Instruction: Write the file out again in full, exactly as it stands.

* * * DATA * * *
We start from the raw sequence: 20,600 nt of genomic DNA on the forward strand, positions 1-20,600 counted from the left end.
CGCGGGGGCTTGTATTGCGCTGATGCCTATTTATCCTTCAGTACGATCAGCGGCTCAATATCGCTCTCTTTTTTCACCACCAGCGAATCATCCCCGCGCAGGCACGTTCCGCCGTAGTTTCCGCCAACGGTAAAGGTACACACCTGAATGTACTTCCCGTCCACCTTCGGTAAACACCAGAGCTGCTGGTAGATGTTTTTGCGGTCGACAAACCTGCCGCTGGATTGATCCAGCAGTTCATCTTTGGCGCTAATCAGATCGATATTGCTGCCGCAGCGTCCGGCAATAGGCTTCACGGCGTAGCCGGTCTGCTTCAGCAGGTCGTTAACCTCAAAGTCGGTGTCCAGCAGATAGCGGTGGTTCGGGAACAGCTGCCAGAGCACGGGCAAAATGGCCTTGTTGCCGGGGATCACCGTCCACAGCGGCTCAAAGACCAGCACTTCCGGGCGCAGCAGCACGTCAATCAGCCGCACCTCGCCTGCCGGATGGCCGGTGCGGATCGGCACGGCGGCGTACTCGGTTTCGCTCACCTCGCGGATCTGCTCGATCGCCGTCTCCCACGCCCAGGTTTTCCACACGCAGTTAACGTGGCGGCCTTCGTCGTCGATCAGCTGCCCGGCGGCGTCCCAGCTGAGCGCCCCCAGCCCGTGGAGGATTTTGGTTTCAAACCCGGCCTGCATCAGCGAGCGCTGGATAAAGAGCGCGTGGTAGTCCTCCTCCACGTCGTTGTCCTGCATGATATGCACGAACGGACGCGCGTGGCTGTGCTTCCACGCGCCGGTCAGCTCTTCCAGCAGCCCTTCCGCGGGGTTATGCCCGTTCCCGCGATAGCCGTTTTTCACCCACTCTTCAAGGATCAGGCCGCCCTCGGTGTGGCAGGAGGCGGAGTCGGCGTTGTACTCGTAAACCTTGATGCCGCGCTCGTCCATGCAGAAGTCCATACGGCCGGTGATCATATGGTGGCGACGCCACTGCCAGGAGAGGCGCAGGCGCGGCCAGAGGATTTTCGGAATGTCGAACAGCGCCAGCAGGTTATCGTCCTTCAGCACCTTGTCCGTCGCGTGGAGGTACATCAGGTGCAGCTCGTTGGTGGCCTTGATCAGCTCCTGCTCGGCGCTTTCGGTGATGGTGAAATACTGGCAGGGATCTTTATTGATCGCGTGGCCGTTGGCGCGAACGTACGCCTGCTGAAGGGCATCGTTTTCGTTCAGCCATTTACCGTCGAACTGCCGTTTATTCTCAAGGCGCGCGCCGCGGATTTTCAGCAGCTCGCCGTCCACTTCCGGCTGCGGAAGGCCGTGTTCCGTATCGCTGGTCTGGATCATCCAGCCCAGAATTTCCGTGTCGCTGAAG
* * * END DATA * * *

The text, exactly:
We start from the raw sequence: 20,600 nt of genomic DNA on the forward strand, positions 1-20,600 counted from the left end.
CGCGGGGGCTTGTATTGCGCTGATGCCTATTTATCCTTCAGTACGATCAGCGGCTCAATATCGCTCTCTTTTTTCACCACCAGCGAATCATCCCCGCGCAGGCACGTTCCGCCGTAGTTTCCGCCAACGGTAAAGGTACACACCTGAATGTACTTCCCGTCCACCTTCGGTAAACACCAGAGCTGCTGGTAGATGTTTTTGCGGTCGACAAACCTGCCGCTGGATTGATCCAGCAGTTCATCTTTGGCGCTAATCAGATCGATATTGCTGCCGCAGCGTCCGGCAATAGGCTTCACGGCGTAGCCGGTCTGCTTCAGCAGGTCGTTAACCTCAAAGTCGGTGTCCAGCAGATAGCGGTGGTTCGGGAACAGCTGCCAGAGCACGGGCAAAATGGCCTTGTTGCCGGGGATCACCGTCCACAGCGGCTCAAAGACCAGCACTTCCGGGCGCAGCAGCACGTCAATCAGCCGCACCTCGCCTGCCGGATGGCCGGTGCGGATCGGCACGGCGGCGTACTCGGTTTCGCTCACCTCGCGGATCTGCTCGATCGCCGTCTCCCACGCCCAGGTTTTCCACACGCAGTTAACGTGGCGGCCTTCGTCGTCGATCAGCTGCCCGGCGGCGTCCCAGCTGAGCGCCCCCAGCCCGTGGAGGATTTTGGTTTCAAACCCGGCCTGCATCAGCGAGCGCTGGATAAAGAGCGCGTGGTAGTCCTCCTCCACGTCGTTGTCCTGCATGATATGCACGAACGGACGCGCGTGGCTGTGCTTCCACGCGCCGGTCAGCTCTTCCAGCAGCCCTTCCGCGGGGTTATGCCCGTTCCCGCGATAGCCGTTTTTCACCCACTCTTCAAGGATCAGGCCGCCCTCGGTGTGGCAGGAGGCGGAGTCGGCGTTGTACTCGTAAACCTTGATGCCGCGCTCGTCCATGCAGAAGTCCATACGGCCGGTGATCATATGGTGGCGACGCCACTGCCAGGAGAGGCGCAGGCGCGGCCAGAGGATTTTCGGAATGTCGAACAGCGCCAGCAGGTTATCGTCCTTCAGCACCTTGTCCGTCGCGTGGAGGTACATCAGGTGCAGCTCGTTGGTGGCCTTGATCAGCTCCTGCTCGGCGCTTTCGGTGATGGTGAAATACTGGCAGGGATCTTTATTGATCGCGTGGCCGTTGGCGCGAACGTACGCCTGCTGAAGGGCATCGTTTTCGTTCAGCCATTTACCGTCGAACTGCCGTTTATTCTCAAGGCGCGCGCCGCGGATTTTCAGCAGCTCGCCGTCCACTTCCGGCTGCGGAAGGCCGTGTTCCGTATCGCTGGTCTGGATCATCCAGCCCAGAATTTCCGTGTCGCTGAAG